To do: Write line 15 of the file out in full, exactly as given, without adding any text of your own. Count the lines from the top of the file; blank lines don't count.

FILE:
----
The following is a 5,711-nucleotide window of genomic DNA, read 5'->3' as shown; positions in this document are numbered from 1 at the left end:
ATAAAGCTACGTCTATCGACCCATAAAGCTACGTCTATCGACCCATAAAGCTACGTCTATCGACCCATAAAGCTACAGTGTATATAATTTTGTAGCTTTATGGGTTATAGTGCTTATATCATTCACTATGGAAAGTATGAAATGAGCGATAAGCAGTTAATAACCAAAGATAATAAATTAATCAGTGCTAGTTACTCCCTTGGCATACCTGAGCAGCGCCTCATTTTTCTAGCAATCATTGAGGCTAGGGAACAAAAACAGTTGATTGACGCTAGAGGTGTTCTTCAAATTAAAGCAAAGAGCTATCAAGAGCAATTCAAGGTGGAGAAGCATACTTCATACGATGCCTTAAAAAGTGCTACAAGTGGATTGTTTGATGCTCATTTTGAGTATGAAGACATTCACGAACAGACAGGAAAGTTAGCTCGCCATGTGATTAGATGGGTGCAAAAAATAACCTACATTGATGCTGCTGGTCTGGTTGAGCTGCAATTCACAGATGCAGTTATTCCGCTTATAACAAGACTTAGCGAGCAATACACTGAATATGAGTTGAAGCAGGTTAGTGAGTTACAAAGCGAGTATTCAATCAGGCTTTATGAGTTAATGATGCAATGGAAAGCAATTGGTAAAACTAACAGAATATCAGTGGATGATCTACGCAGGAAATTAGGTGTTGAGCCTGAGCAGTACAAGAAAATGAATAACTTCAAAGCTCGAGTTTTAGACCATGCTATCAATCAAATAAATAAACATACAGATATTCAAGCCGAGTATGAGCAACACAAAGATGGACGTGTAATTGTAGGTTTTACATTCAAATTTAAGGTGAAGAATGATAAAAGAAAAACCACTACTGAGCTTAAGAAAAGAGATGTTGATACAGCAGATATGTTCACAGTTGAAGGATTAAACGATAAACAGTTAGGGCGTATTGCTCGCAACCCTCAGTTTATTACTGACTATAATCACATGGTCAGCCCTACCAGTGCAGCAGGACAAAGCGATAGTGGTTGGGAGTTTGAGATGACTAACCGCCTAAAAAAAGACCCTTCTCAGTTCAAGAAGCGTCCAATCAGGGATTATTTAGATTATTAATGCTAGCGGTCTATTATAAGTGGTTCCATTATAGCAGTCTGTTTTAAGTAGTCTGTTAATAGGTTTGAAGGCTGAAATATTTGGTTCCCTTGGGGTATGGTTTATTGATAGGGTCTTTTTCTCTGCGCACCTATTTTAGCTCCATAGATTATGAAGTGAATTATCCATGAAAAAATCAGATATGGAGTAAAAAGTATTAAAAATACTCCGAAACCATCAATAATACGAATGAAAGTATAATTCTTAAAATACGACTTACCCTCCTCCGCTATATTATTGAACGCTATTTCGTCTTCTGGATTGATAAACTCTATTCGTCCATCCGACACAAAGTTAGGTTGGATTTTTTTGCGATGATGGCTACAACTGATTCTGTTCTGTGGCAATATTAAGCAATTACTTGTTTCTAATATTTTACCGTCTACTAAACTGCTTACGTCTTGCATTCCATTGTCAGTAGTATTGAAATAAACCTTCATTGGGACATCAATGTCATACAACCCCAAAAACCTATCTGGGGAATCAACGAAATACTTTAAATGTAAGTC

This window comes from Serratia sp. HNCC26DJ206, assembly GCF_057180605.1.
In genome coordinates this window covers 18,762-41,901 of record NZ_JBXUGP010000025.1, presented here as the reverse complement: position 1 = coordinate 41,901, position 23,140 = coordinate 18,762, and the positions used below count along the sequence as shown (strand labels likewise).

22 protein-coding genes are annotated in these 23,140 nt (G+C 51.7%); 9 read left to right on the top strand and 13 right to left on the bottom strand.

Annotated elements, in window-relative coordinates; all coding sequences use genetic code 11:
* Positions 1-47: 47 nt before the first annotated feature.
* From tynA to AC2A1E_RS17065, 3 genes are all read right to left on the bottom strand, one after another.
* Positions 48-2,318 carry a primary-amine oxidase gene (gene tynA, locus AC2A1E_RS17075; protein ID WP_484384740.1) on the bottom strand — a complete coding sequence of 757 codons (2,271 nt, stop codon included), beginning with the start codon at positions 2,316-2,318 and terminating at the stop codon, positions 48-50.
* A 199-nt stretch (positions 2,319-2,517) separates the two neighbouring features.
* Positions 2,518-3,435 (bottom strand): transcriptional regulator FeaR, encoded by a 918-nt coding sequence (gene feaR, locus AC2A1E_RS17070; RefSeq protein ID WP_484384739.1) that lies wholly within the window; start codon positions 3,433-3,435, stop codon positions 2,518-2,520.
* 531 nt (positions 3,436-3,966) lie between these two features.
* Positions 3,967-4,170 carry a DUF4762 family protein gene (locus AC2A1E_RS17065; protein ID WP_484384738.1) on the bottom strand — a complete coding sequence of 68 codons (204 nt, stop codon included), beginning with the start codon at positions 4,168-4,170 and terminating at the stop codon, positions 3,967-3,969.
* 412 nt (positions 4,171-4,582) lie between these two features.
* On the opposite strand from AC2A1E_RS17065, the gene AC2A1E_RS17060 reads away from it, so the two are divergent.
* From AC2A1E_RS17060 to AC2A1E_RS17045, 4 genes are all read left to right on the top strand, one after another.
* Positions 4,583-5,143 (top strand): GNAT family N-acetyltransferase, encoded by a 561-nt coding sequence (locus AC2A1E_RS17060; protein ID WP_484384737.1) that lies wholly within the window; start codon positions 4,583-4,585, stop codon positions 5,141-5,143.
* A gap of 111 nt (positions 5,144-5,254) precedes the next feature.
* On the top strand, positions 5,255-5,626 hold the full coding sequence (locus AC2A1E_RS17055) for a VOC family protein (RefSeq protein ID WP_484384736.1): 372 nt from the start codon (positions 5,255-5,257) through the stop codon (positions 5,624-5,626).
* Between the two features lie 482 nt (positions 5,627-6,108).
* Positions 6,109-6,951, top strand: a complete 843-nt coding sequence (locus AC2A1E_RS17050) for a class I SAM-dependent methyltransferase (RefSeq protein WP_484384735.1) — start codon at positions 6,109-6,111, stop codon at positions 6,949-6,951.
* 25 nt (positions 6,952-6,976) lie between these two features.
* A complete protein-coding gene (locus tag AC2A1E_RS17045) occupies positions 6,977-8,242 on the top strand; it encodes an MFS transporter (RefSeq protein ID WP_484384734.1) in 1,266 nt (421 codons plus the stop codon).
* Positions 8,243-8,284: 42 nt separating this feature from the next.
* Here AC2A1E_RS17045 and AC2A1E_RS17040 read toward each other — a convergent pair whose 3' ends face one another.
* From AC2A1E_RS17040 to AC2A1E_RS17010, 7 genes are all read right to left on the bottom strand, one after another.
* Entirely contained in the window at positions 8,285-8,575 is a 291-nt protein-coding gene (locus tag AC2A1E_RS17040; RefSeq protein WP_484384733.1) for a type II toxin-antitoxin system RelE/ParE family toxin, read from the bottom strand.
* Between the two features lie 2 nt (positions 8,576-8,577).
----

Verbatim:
* On the opposite strand from AC2A1E_RS17065, the gene AC2A1E_RS17060 reads away from it, so the two are divergent.